I 'm still working on how they did this. Most Native tribe kept Canoes at convenient locations and used a honor system to ensure that not all the canoes wound up on one side.
My Main concern with this was the Mississippi's Current. the Present day current is powerful enough that you will wind up downstream of where you planned. This was not as big of problem, mainly because Humanity has changed and Tamed the river so it more predictable and doesn't wipe State Capital on whim, like happened at Kaskaskia, where the church and the bell is all that is left, and it's now on the "wrong" side of the river:
The river is now narrowed, deeper, and Faster.
And the land has changed , too. Most of the Original settler were Shawnees. Among was a young would become famous in the War of 1812: Tecumseh. He moved from Fort Wayne to Cape in 1788 from what is now Fort Wayne, Indiana. They largely followed the Wabash to the Ohio and then the Ohio to Present day Cario, Il and then up "the Father of the Waters"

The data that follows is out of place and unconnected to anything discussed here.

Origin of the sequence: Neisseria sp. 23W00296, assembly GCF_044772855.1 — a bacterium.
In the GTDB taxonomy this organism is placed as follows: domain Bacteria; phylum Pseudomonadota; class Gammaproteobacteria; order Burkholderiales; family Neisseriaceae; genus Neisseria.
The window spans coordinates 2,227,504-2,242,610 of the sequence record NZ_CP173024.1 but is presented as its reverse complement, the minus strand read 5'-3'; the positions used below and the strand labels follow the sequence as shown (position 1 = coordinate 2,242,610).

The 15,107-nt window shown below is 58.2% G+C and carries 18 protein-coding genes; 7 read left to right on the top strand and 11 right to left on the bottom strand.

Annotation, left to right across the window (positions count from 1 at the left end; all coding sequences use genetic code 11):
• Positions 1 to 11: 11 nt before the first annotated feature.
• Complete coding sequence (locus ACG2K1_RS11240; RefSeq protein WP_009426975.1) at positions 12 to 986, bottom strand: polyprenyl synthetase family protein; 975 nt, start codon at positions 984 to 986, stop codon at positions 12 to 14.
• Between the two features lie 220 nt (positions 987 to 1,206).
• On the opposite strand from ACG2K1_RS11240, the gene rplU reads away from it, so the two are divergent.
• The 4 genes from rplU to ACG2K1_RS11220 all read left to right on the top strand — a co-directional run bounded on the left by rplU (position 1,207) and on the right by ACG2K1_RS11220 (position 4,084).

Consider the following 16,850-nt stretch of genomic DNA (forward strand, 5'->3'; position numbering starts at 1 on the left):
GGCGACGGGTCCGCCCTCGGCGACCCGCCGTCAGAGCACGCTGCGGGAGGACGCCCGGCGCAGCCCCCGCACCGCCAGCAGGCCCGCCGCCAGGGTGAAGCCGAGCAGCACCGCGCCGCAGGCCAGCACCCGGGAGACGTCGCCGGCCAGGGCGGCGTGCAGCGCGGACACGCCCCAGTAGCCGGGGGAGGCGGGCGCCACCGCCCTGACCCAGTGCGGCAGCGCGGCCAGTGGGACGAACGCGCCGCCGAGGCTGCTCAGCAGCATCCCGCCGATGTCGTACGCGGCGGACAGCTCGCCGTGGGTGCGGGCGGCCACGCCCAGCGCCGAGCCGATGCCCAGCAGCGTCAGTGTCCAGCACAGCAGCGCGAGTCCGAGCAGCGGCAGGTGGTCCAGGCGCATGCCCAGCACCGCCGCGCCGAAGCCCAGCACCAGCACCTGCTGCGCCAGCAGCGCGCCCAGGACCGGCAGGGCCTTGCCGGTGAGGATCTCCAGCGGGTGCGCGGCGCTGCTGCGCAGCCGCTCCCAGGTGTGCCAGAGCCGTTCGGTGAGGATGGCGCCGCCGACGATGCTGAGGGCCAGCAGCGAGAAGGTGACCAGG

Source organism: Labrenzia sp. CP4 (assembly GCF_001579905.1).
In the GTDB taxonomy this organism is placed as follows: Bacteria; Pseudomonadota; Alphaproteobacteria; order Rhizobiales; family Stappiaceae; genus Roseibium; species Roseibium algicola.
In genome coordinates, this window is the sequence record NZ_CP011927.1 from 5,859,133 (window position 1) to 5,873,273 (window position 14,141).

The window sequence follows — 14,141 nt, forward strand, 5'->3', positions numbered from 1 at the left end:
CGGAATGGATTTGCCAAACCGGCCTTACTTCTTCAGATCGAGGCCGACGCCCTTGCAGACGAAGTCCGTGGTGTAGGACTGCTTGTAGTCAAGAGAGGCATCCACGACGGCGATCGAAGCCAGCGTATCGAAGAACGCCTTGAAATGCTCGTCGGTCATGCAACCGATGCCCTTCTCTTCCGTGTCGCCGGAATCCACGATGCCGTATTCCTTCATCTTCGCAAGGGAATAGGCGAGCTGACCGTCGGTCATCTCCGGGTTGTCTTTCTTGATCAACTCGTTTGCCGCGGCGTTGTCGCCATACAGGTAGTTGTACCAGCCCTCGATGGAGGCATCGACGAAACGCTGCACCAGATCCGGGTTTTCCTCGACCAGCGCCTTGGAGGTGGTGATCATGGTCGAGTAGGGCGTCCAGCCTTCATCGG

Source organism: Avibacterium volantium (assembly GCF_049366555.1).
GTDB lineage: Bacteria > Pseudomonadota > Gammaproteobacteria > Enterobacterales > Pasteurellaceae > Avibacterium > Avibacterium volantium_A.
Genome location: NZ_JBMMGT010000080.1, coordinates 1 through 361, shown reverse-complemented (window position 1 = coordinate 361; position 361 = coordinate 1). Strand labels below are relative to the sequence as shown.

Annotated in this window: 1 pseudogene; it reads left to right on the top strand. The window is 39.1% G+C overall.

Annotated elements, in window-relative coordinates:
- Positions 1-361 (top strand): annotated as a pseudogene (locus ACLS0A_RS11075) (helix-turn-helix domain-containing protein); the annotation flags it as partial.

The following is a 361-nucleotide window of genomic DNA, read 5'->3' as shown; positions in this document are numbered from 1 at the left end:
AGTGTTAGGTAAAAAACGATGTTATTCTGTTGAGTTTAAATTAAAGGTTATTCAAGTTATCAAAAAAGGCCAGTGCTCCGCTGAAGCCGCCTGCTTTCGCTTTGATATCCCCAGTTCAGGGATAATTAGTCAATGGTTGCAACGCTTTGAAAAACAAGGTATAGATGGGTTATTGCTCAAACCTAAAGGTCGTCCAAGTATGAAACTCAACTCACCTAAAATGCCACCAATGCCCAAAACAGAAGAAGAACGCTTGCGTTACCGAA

Only My research showed that Tecumseh had an accident near Paducah, KY and broke his hip. He eventually walked the 60 miles form Paducah to Cape on Crutches (You don't me to give away the whole story. do you?) My question was why was on the Kentucky side? Not only the did the have to cross the Ohio, but also the Cumberland and the Tennessee.
we turn to history. Not was the Illinois side a swamp, but you may have noticed that I didn't say present day Paducah. That's because there was a Chickasaw Village there(Paducah is named for their Chief , Paduke ) and they probably would have stopped there to resupply, consider the only other spot where they could was Vincennes, IN and they may not had much luck there, as that was a Major US outpost at the time.
Just a reminder that we think is permanent, is indeed, Impermanent